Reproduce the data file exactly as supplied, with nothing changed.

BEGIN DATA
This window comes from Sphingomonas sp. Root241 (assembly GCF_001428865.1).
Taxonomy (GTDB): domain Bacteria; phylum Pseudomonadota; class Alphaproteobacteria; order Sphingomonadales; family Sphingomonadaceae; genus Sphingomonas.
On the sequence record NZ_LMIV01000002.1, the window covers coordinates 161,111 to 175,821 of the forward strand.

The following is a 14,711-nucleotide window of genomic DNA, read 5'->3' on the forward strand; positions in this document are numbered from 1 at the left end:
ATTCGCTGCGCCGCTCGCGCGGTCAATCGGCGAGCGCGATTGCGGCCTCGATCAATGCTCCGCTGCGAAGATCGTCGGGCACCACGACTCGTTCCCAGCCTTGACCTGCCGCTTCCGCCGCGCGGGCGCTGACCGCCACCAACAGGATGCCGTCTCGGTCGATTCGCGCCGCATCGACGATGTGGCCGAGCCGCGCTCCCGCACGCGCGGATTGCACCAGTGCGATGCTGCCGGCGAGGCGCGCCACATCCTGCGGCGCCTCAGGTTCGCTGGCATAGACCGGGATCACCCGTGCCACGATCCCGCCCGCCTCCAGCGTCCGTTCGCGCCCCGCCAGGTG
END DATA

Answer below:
This window comes from Sphingomonas sp. Root241 (assembly GCF_001428865.1).
Taxonomy (GTDB): domain Bacteria; phylum Pseudomonadota; class Alphaproteobacteria; order Sphingomonadales; family Sphingomonadaceae; genus Sphingomonas.
On the sequence record NZ_LMIV01000002.1, the window covers coordinates 161,111 to 175,821 of the forward strand.

The following is a 14,711-nucleotide window of genomic DNA, read 5'->3' on the forward strand; positions in this document are numbered from 1 at the left end:
ATTCGCTGCGCCGCTCGCGCGGTCAATCGGCGAGCGCGATTGCGGCCTCGATCAATGCTCCGCTGCGAAGATCGTCGGGCACCACGACTCGTTCCCAGCCTTGACCTGCCGCTTCCGCCGCGCGGGCGCTGACCGCCACCAACAGGATGCCGTCTCGGTCGATTCGCGCCGCATCGACGATGTGGCCGAGCCGCGCTCCCGCACGCGCGGATTGCACCAGTGCGATGCTGCCGGCGAGGCGCGCCACATCCTGCGGCGCCTCAGGTTCGCTGGCATAGACCGGGATCACCCGTGCCACGATCCCGCCCGCCTCCAGCGTCCGTTCGCGCCCCGCCAGGTG